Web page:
One would have thought that in an age that boasts of its scientific progress, an empirical spirit would prevail and corroborated proof would serve as the basis for rational discussions on climate change. Science has confirmed beyond a doubt the environmental and life-threatening dangers hanging over the planet as a result of increasing carbon emissions. Logically, there should follow measures to counter such dangers, and in fact an international treaty was drafted and signed in Paris in 2015.
However, the next step was to put it into effect, meaning that the wealthy nations that signed the Paris Agreement should meet their pledge to allocate $100 billion a year to the developing nations to help them fund projects to bring their industries and other carbon-producing sectors into line with environmental requirements.
Those countries have not fulfilled their pledge, for them a paltry sum, while for the developing nations it is extremely costly to make the adjustments required to help rectify the environmental damage caused by emissions that have come primarily from the developed nations.
DANGERS: According to the World Resources Institute (WRI), the nine most environmentally harmful activities include electricity and heat production (accounting for about 33 per cent of greenhouse gases); transportation and communications (15 per cent); manufacturing and construction (13 per cent); agriculture and animal husbandry (11 per cent); the burning of fossil fuels (eight per cent); energy-intensive industries such as aluminium smelting and cement production (six per cent); equatorial deforestation (six per cent); energy related emissions (five per cent) and landfills for refuse and solid waste (three per cent).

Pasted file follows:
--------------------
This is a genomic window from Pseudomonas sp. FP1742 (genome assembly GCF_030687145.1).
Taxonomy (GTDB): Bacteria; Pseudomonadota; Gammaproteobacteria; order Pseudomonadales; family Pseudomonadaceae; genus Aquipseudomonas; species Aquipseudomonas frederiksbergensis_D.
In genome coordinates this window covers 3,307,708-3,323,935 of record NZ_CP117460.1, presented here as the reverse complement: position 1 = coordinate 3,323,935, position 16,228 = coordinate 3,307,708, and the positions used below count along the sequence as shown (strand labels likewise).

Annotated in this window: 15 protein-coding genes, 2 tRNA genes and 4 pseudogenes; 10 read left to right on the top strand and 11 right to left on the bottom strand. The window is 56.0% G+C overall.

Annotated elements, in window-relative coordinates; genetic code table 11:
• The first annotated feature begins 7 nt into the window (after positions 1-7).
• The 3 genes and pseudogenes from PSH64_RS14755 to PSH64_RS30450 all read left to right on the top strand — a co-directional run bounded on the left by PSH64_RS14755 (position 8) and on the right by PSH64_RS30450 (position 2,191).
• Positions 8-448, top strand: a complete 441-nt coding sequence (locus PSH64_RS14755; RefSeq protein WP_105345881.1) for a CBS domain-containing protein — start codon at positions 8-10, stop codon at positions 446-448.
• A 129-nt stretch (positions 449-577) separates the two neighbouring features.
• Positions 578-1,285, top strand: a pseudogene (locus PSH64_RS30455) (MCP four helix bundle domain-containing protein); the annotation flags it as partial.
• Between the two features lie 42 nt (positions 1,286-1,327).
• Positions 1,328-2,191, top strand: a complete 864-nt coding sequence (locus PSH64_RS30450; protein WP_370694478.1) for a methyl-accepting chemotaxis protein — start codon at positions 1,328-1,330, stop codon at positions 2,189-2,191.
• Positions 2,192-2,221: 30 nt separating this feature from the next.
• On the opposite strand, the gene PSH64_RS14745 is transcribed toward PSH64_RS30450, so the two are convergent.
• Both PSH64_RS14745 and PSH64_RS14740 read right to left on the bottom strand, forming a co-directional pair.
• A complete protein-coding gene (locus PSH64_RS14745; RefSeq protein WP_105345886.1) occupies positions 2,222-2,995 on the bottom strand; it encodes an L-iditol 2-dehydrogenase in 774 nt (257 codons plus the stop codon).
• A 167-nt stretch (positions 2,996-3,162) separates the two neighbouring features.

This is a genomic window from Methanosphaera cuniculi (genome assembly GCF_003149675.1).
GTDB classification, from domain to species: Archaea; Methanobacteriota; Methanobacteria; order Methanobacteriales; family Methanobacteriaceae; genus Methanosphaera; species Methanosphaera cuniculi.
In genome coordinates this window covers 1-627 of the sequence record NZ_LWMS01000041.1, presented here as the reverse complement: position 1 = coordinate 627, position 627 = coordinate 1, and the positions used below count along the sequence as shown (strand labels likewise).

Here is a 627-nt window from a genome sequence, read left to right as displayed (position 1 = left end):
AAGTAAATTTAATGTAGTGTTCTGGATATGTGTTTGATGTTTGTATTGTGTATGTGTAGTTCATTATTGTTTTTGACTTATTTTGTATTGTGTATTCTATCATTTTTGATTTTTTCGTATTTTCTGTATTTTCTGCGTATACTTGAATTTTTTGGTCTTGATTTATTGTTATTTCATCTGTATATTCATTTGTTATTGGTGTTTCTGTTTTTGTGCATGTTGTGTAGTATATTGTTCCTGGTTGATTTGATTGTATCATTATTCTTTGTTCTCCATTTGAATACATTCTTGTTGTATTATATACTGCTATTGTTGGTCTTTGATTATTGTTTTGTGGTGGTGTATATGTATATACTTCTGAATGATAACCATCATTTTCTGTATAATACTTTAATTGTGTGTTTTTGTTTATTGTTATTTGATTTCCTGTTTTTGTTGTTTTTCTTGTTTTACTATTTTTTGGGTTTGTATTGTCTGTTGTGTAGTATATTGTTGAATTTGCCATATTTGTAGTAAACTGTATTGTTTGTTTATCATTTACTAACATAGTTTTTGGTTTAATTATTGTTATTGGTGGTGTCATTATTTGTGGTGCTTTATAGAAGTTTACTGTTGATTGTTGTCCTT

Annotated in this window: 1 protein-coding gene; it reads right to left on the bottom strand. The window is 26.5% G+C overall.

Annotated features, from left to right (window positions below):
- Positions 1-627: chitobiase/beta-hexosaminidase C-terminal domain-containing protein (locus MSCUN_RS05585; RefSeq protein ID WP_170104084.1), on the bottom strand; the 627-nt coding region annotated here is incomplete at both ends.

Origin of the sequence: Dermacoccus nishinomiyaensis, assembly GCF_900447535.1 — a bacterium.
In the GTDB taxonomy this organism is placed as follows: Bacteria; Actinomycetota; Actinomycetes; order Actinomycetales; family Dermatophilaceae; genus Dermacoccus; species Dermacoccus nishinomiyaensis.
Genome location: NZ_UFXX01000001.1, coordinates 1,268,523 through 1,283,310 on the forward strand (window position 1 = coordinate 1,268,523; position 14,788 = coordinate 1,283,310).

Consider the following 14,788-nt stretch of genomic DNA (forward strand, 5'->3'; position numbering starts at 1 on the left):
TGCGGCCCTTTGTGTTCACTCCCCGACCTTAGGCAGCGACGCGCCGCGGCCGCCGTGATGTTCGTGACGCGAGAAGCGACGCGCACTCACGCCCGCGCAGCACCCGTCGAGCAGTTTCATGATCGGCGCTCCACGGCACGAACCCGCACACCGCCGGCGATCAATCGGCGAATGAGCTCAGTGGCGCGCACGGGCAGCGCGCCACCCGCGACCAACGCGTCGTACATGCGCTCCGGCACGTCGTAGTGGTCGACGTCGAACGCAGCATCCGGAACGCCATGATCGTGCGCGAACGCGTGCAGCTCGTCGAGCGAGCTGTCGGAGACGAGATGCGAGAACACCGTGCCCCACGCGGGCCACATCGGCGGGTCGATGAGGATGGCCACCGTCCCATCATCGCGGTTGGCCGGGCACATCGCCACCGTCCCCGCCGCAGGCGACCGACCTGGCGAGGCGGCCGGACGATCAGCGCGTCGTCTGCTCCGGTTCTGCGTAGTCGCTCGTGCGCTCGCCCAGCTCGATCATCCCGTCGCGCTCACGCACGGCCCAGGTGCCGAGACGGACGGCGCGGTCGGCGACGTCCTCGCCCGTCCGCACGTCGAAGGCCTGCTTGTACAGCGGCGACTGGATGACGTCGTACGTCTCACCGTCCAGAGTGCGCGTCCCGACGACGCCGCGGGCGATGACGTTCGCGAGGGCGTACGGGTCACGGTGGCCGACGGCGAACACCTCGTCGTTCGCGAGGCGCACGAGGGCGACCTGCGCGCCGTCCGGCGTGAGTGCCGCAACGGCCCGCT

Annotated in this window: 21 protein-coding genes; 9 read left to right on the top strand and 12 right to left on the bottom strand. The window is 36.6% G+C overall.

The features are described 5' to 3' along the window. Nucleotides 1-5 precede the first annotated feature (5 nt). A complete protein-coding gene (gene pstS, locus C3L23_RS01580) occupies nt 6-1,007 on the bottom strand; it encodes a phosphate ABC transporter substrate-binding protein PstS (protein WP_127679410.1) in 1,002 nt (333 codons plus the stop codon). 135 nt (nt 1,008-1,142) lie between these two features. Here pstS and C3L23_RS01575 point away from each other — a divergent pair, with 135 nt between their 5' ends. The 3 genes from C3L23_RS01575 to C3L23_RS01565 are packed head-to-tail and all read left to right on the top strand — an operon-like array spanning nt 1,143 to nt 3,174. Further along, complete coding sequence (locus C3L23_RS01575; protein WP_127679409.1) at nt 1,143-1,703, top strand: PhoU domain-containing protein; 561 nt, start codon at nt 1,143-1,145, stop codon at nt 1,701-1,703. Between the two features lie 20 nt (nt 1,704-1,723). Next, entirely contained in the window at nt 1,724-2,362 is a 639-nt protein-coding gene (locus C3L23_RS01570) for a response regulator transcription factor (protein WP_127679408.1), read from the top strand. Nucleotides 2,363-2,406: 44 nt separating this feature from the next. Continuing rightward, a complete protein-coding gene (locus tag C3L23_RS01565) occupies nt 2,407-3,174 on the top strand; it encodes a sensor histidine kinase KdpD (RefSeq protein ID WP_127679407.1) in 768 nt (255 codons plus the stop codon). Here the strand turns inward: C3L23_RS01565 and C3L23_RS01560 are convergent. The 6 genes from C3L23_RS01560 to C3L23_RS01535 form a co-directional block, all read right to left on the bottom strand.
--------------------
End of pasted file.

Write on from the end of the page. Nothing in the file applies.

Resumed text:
All these activities are most heavily concentrated in countries that have the highest incomes and consumption rates. Clearly, these countries should support the bulk of the burdens of mitigation, rather than throwing much of the weight onto the shoulders of others.
A major part of the adjustment needed to manage the effects of climate change entails operating the vital sectors mentioned above in more energy efficient and environmentally friendly ways. This raises the question of how to find economic solutions that simultaneously benefit people. Investing in technology and research comes first. Thanks to efforts made in this domain, alternative energy sources have become more widely available, more efficient and less costly.
According to the most-recent report of the International Renewable Energy Agency (IRENA), solar energy costs 16 per cent less than it did last year and onshore and offshore wind-generated energy fell by 13 and nine per cent, respectively. In a larger timeframe, solar and wind energy are 85 per cent and 52 per cent cheaper than they were a decade ago.
This is unquestionably good news. But it does not dispense with the need to manage the transition carefully and not to allow the anxiety over climate change to lead to a precipitousness that could have highly detrimental effects in terms of jobs and other crucial economic factors that could ultimately backfire on the climate-protection policies themselves.